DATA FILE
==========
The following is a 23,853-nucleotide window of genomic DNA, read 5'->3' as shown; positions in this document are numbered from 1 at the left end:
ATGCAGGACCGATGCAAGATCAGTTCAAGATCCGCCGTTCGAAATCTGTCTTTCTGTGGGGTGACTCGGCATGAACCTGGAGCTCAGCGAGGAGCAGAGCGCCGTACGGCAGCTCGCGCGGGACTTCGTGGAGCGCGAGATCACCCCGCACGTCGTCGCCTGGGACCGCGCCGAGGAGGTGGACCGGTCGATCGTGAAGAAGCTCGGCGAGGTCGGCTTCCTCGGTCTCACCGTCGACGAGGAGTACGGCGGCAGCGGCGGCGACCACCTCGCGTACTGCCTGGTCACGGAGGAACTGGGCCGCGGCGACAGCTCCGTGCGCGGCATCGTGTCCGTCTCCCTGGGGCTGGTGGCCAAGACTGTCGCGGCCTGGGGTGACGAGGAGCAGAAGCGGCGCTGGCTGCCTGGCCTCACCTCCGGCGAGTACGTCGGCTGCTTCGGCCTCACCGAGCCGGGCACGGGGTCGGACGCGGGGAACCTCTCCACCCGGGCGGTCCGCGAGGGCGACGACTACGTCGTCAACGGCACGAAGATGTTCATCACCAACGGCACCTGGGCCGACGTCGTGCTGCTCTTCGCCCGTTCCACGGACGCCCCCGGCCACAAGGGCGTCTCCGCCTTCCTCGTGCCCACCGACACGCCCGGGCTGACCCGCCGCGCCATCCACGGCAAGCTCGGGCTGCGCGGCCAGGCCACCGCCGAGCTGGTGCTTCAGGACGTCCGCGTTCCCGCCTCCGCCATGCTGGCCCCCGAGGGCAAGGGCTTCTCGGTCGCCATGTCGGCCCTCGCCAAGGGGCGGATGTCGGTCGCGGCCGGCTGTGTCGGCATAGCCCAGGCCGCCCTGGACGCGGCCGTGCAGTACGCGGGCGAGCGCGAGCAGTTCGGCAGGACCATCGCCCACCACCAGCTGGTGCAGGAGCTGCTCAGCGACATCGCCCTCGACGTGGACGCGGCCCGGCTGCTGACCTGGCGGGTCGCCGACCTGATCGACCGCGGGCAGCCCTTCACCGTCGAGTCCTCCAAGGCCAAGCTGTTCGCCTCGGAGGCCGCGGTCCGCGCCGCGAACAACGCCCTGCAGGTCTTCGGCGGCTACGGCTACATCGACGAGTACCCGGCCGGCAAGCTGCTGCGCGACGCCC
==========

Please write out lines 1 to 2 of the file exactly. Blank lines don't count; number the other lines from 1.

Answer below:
The following is a 23,853-nucleotide window of genomic DNA, read 5'->3' as shown; positions in this document are numbered from 1 at the left end:
ATGCAGGACCGATGCAAGATCAGTTCAAGATCCGCCGTTCGAAATCTGTCTTTCTGTGGGGTGACTCGGCATGAACCTGGAGCTCAGCGAGGAGCAGAGCGCCGTACGGCAGCTCGCGCGGGACTTCGTGGAGCGCGAGATCACCCCGCACGTCGTCGCCTGGGACCGCGCCGAGGAGGTGGACCGGTCGATCGTGAAGAAGCTCGGCGAGGTCGGCTTCCTCGGTCTCACCGTCGACGAGGAGTACGGCGGCAGCGGCGGCGACCACCTCGCGTACTGCCTGGTCACGGAGGAACTGGGCCGCGGCGACAGCTCCGTGCGCGGCATCGTGTCCGTCTCCCTGGGGCTGGTGGCCAAGACTGTCGCGGCCTGGGGTGACGAGGAGCAGAAGCGGCGCTGGCTGCCTGGCCTCACCTCCGGCGAGTACGTCGGCTGCTTCGGCCTCACCGAGCCGGGCACGGGGTCGGACGCGGGGAACCTCTCCACCCGGGCGGTCCGCGAGGGCGACGACTACGTCGTCAACGGCACGAAGATGTTCATCACCAACGGCACCTGGGCCGACGTCGTGCTGCTCTTCGCCCGTTCCACGGACGCCCCCGGCCACAAGGGCGTCTCCGCCTTCCTCGTGCCCACCGACACGCCCGGGCTGACCCGCCGCGCCATCCACGGCAAGCTCGGGCTGCGCGGCCAGGCCACCGCCGAGCTGGTGCTTCAGGACGTCCGCGTTCCCGCCTCCGCCATGCTGGCCCCCGAGGGCAAGGGCTTCTCGGTCGCCATGTCGGCCCTCGCCAAGGGGCGGATGTCGGTCGCGGCCGGCTGTGTCGGCATAGCCCAGGCCGCCCTGGACGCGGCCGTGCAGTACGCGGGCGAGCGCGAGCAGTTCGGCAGGACCATCGCCCACCACCAGCTGGTGCAGGAGCTGCTCAGCGACATCGCCCTCGACGTGGACGCGGCCCGGCTGCTGACCTGGCGGGTCGCCGACCTGATCGACCGCGGGCAGCCCTTCACCGTCGAGTCCTCCAAGGCCAAGCTGTTCGCCTCGGAGGCCGCGGTCCGCGCCGCGAACAACGCCCTGCAGGTCTTCGGCGGCTACGGCTACATCGACGAGTACCCGGCCGGCAAGCTGCTGCGCGACGCCC